Tanning Questions

New Media Producer: Brad Maglinger

Melanoma survivor Robin Lawrence-Broesch visits schools to warn students about the dangers of sun exposure. She was outraged when her own teenage daughter brought home the Castle High School student newspaper with a front page article about "Planet Beach," a new indoor tanning salon in Newburgh.

"It's almost endorsing them, like it's OK," says Robin. "You know, spring break or proms or tanning, it's OK, when it's not OK."

Robin really takes issue with a statement made by salon manager Kim Lis, who says Planet Beach is "more educational tanning rather than money-making tanning." Lis wouldn't talk to us, instead referring us to corporate headquarters.

"We do promote the use of sunscreen when you do go outdoors," says Planet Beach spokesperson Toni Vinterella. "When you do come into tan at a Planet Beach salon, you have to have a skin analysis and you're only put in for a certain exposure time and gradually work up."

"My reaction is hogwash!" exclaims dermatologist Dr. Jeffery Moore. He says it is all marketing rhetoric.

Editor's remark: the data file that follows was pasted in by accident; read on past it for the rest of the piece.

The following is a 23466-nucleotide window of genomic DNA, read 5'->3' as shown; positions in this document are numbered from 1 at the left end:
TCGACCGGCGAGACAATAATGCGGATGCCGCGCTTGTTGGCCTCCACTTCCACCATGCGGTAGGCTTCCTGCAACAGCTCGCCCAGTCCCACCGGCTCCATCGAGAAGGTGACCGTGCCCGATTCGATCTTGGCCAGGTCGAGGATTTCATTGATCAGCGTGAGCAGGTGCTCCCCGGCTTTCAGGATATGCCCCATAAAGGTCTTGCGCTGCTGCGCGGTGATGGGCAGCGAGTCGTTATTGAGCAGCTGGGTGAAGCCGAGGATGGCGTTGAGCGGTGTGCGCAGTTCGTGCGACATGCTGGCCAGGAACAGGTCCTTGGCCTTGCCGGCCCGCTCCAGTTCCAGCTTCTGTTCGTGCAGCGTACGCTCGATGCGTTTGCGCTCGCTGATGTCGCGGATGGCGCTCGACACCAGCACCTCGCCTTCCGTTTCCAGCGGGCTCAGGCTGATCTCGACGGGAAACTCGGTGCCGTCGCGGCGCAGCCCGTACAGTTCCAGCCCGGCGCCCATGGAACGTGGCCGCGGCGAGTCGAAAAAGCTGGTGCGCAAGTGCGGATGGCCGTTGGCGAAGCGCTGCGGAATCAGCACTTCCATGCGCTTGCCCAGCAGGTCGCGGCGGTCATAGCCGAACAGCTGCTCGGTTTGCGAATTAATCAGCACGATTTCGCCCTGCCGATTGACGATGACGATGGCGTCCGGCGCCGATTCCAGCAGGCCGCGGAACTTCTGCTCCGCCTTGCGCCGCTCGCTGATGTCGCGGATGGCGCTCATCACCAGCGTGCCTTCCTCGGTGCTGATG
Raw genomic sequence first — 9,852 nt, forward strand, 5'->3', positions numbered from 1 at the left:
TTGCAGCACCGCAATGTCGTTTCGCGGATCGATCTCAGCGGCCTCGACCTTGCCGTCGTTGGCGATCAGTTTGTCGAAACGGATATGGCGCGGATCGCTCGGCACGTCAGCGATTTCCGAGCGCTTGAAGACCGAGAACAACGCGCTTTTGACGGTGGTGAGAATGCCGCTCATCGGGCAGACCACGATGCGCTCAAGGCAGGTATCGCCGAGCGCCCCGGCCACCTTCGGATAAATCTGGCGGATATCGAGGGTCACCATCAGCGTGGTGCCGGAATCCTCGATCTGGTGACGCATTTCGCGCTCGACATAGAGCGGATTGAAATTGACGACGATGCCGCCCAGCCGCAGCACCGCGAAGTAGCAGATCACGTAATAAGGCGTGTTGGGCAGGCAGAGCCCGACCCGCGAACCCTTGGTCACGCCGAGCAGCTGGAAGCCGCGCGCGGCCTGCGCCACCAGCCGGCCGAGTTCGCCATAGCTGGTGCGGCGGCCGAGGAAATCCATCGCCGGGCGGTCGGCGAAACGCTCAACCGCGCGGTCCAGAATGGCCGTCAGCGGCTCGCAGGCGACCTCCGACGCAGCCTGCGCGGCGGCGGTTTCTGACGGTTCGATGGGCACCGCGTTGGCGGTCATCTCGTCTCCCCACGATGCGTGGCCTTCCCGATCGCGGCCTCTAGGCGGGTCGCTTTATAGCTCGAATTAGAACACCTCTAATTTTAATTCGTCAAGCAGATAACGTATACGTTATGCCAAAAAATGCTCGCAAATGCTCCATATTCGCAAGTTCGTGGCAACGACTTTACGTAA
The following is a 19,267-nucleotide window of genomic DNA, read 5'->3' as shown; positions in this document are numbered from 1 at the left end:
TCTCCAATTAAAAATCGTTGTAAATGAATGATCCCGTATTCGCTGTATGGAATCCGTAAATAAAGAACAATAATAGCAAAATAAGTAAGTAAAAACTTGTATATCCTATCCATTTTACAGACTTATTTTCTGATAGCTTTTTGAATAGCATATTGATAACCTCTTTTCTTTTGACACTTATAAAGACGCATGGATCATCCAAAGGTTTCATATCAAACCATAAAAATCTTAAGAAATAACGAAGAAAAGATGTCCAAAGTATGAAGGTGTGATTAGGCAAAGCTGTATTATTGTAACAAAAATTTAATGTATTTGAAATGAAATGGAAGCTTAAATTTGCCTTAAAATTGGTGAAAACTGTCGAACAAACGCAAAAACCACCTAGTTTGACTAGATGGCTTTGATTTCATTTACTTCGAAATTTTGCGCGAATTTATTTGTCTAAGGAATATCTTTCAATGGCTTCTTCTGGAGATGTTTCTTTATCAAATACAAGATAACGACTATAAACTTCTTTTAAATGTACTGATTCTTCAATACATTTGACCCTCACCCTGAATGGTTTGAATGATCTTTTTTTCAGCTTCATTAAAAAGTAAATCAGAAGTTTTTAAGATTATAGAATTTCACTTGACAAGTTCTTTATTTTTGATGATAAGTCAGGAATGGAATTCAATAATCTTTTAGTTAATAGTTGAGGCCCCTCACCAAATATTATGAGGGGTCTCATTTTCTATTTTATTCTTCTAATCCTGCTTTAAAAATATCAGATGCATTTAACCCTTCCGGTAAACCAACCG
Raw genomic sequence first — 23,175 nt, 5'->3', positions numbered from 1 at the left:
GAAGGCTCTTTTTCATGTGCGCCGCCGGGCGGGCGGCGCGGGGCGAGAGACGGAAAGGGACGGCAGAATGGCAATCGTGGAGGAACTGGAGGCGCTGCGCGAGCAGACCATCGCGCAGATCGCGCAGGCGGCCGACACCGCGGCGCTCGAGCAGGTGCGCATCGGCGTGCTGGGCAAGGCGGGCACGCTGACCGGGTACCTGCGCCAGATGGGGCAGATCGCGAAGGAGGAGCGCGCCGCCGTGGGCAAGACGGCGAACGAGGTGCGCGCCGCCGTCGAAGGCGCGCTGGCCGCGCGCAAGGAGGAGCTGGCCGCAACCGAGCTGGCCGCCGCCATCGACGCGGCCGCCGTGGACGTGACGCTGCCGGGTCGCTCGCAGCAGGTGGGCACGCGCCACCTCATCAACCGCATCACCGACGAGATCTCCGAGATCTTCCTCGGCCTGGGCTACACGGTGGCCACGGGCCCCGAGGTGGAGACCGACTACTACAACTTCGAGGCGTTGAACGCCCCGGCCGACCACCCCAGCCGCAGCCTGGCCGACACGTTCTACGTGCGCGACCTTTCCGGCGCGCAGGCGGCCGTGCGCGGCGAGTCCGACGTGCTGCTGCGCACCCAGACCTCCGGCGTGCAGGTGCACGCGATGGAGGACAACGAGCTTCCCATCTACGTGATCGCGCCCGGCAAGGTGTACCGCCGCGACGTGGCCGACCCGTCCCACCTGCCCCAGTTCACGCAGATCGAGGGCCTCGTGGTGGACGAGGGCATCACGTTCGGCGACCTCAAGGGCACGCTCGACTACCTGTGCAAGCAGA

"To talk about safe tans or responsible tans, it's like talking about a responsible cigarette or a responsible way to drive drunk," Dr. Moore says. "I mean, there is no safe tan. That has to be understood."

"It's not such a dangerous, horrible thing such as drunk driving," responds Vinterella. She says tanning, like a glass of red wine, can have health benefits when used in moderation. The Planet Beach franchising corporation cites several examples:

  • Decreased blood pressure
  • Increased muscular strength
  • Lower resting heart rate
  • Increased resistance to stress
  • Increased cardiac output
  • Increased adrenaline in tissue
  • Lower blood cholesterol
  • Increased sex hormones

The book "The UV Advantage" by Dr. Michael Holick says UV exposure can help prevent cancers of the colon, prostate and breast.

"To try and fool yourself into thinking you're warding off colon cancer in exchange for developing malignant melanoma, I don't understand that trade-off there," questions Dr. Moore. "It doesn't make sense."

And he says it doesn't make sense to him to allow something so dangerous to make front page news of a high school newspaper.

Susan Korb, the newspaper advisor for Castle High School, says a student wrote the article simply to spotlight a new business in Newburgh, not to educate students about the pros and cons of tanning. In that case, she said it would have been a more balanced story.